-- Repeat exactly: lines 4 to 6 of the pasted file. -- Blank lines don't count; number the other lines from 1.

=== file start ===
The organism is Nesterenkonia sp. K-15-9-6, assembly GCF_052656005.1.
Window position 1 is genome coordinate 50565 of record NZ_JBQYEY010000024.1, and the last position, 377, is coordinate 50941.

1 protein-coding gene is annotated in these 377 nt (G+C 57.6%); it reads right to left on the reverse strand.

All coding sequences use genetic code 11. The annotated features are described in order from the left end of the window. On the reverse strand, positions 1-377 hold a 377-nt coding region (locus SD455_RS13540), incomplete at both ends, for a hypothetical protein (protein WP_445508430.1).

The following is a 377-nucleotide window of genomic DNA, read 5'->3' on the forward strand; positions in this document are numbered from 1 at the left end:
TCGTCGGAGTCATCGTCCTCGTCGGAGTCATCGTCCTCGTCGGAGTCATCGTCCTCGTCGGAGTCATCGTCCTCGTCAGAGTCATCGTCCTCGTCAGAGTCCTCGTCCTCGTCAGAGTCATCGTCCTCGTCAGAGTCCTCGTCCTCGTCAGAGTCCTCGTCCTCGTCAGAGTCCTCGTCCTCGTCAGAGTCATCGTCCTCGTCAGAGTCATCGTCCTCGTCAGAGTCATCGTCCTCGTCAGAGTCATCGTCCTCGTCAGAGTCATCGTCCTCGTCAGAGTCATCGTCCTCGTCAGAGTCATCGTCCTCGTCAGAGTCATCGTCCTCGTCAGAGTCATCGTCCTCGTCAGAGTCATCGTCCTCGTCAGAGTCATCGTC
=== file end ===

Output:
All coding sequences use genetic code 11. The annotated features are described in order from the left end of the window. On the reverse strand, positions 1-377 hold a 377-nt coding region (locus SD455_RS13540), incomplete at both ends, for a hypothetical protein (protein WP_445508430.1).

The following is a 377-nucleotide window of genomic DNA, read 5'->3' on the forward strand; positions in this document are numbered from 1 at the left end:
TCGTCGGAGTCATCGTCCTCGTCGGAGTCATCGTCCTCGTCGGAGTCATCGTCCTCGTCGGAGTCATCGTCCTCGTCAGAGTCATCGTCCTCGTCAGAGTCCTCGTCCTCGTCAGAGTCATCGTCCTCGTCAGAGTCCTCGTCCTCGTCAGAGTCCTCGTCCTCGTCAGAGTCCTCGTCCTCGTCAGAGTCATCGTCCTCGTCAGAGTCATCGTCCTCGTCAGAGTCATCGTCCTCGTCAGAGTCATCGTCCTCGTCAGAGTCATCGTCCTCGTCAGAGTCATCGTCCTCGTCAGAGTCATCGTCCTCGTCAGAGTCATCGTCCTCGTCAGAGTCATCGTCCTCGTCAGAGTCATCGTCCTCGTCAGAGTCATCGTC